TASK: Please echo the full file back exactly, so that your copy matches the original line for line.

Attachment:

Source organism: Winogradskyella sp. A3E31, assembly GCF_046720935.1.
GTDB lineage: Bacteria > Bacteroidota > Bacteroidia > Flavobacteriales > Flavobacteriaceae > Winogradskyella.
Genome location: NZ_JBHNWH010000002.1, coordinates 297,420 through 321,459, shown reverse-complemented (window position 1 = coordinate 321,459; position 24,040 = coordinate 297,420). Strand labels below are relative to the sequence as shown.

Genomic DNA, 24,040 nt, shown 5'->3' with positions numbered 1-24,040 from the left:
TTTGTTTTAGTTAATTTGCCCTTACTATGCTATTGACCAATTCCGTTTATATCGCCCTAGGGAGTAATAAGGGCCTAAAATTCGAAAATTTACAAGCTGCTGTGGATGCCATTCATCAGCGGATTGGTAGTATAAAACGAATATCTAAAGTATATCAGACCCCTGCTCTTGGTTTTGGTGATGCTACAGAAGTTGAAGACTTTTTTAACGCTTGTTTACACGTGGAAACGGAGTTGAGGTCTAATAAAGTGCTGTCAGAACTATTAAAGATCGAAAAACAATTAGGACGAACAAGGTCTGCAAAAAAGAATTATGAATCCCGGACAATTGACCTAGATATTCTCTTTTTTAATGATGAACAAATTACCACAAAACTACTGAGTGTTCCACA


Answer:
Source organism: Winogradskyella sp. A3E31, assembly GCF_046720935.1.
GTDB lineage: Bacteria > Bacteroidota > Bacteroidia > Flavobacteriales > Flavobacteriaceae > Winogradskyella.
Genome location: NZ_JBHNWH010000002.1, coordinates 297,420 through 321,459, shown reverse-complemented (window position 1 = coordinate 321,459; position 24,040 = coordinate 297,420). Strand labels below are relative to the sequence as shown.

Genomic DNA, 24,040 nt, shown 5'->3' with positions numbered 1-24,040 from the left:
TTTGTTTTAGTTAATTTGCCCTTACTATGCTATTGACCAATTCCGTTTATATCGCCCTAGGGAGTAATAAGGGCCTAAAATTCGAAAATTTACAAGCTGCTGTGGATGCCATTCATCAGCGGATTGGTAGTATAAAACGAATATCTAAAGTATATCAGACCCCTGCTCTTGGTTTTGGTGATGCTACAGAAGTTGAAGACTTTTTTAACGCTTGTTTACACGTGGAAACGGAGTTGAGGTCTAATAAAGTGCTGTCAGAACTATTAAAGATCGAAAAACAATTAGGACGAACAAGGTCTGCAAAAAAGAATTATGAATCCCGGACAATTGACCTAGATATTCTCTTTTTTAATGATGAACAAATTACCACAAAACTACTGAGTGTTCCACA